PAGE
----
This is a book that was very simply meant to be; a book for which the time has come. It is a way to understand Crowley’s Thoth Tarot, for those who sincerely want to do so, without spending year upon year of study on the numerous related and pertinent subjects. You may not ever fully understand Crowley, but then, few do so, in spite of what the most vociferous claim… I applaud Lon Milo Duquette for daring to do something for which some misguided Crowley purists will damn him. (Psst: no problem: Mr. DuQuette has long since ceased to believe he is damnable!)

For the record I will affirm that the definitive book for understanding the Book of Thoth is the Book of Thoth itself. But the second best tome is an easy call now: Grab Mr. Duquette’s Understanding Aleister Crowley’s Thoth Tarot. Though not meant to be a secret key openly interpretive to its predecessor, the best things about this book can be summed up as follows:

1)       DuQuette “adds” nothing to the BOT… he merely seeks to make it more understandable and accessible by those who wish to study it.

2)       DuQuette seldom attempts to tell you what Crowley said, he just helps to elucidate the background for what was said in order to help you to fill in the blanks for yourself.

3)       DuQuette still insists that you think, he just makes the process easier.

Lon Milo Duquette says that he wishes a book like this had been available to him in his early studies. I ditto that wish, and think that this book will help many who are sincere in their desire to learn and have a limited amount of time to do so.

The first part of the book is a virtual goldmine of the “Little Things You Should Know Before beginning to Study Aleister Crowley’s Thoth Tarot”. I heartily recommend it. Leaving Chapter Titles out for the sake of brevity and using the references of the publisher, Red Wheel/Weiser, here is what you have to look forward to before you even get to the good stuff about each card:

Chapter One - The Qabalah, astrology and magick, and how each plays a role in understanding the Thoth Tarot.

Chapter Two – Background about Crowley and his involvement in the Golden Dawn.

Chapter Three – Background about Lady Frieda Harris, who painted the Thoth tarot.

Chapter Four - Background about the required dimensions and geometry of the cards.

Chapter Five - Background about the channeling of psychic events

Chapter Six - Background about the naming of the Thoth Tarot cards.

Chapter Seven - Background about Crowley himself… helpful in deciphering the meaning of the Thoth Tarot cards.

Chapter Eight - Background about the ornamentation and meaning behind the detail work of a symbol relative to the Golden Dawn badge of distinction.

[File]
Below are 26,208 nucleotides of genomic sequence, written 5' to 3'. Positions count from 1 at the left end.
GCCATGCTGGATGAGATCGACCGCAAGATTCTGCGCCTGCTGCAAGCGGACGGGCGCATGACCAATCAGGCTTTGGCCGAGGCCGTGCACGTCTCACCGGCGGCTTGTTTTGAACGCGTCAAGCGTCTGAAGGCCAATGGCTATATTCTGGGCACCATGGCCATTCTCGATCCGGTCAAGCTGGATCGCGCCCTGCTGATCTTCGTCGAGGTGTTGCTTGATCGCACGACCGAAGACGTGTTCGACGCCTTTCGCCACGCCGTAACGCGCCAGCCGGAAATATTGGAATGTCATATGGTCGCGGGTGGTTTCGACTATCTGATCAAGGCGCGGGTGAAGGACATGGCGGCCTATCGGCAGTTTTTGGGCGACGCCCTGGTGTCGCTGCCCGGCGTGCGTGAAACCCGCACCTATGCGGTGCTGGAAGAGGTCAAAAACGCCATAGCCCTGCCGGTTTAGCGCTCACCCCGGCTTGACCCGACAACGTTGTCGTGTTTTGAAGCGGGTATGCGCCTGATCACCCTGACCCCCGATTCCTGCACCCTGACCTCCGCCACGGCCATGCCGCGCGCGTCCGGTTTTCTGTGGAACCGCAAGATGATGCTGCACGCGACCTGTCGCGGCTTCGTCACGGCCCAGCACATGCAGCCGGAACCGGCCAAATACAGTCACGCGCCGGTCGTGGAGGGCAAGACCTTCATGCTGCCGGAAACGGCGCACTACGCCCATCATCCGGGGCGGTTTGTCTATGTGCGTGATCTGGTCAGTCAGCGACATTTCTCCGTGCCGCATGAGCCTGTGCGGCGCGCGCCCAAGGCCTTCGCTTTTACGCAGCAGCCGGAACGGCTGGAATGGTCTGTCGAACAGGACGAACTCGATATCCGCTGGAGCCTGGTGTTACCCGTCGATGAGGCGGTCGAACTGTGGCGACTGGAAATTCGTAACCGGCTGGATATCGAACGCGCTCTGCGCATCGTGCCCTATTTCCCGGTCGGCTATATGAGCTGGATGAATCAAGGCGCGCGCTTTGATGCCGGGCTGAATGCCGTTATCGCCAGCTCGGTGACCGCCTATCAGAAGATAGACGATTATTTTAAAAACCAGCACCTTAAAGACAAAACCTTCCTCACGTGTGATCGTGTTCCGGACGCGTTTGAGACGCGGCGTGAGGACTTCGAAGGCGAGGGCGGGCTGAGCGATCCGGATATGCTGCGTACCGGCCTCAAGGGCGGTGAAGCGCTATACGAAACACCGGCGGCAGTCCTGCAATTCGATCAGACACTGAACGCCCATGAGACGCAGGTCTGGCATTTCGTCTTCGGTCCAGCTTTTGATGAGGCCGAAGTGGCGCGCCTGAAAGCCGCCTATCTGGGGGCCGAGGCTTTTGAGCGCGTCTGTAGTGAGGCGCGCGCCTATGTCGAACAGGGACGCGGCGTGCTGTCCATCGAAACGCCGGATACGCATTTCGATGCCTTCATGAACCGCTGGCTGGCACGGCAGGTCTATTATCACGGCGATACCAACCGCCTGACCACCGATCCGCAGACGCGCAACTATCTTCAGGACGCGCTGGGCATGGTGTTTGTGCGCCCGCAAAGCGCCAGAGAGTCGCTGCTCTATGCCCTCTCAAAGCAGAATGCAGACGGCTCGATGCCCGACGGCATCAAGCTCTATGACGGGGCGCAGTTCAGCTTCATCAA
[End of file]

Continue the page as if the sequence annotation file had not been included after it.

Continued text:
Chapter Nine - Background about the Qabalistic figure outlining the universal mechanics of energy and consciousness.

Chapter Ten - Background about the reasons for the color spectrums selected and utilized in the Thoth Tarot deck.

Chapter Eleven - Background about the projected image of the personal self, which is the voice of our conscience.

Keeping in mind Mr. Duquette’s intentions not to add, but rather to elucidate, here are some of my favorite oh-so-DuQuette quotes:

Speaking of the Cubic Stone and its enfoldment into the Rosy Cross…“In order for this sealed cube to initiate creation, it must sacrifice itself upon a cross by bursting open like a kernel of cosmic popcorn.” p 42

In commentary about the invisible Tree of Life supposedly visible only to those pure of heart:

“Well I guess I’m busted! Emperor Lon has no clothes! As if I really need the Master Therion to tell me I’m not wholly pure of heart.” p. 158

In describing the formula conveyed by the 7 (Netzach) of Cups (Briah + Venus in Scorpio = Debauch:

“The Seven of Cups is a stumbling dash to the lavatory just moments after you thought you were being irresistible to the attractive stranger.” p. 234

Get my drift? Mr. DuQuette pokes fun at himself even while seriously aiding in the study of the master trickster himself. With a sense of fun he leads you deeply into the mysterious…

Along the way, he even amplifies some Crowleyisms that have been for the most part over-looked: “Defense, to be effective, must be mobile.” (In speaking of the 9 of Wands)… But how powerful when it comes to life as well as to the cards!

I could go on and on, probably would, were I not restricted by my own word count for this issue.

In summation, I can only say: Buy this book! Whether you approach it (hopefully) to learn and grow, or whether (regretfully) you think you know it all… there is much to be gained here.

For another review of this book and another interview with Lon Milo DuQuette, please see Tarot Passages.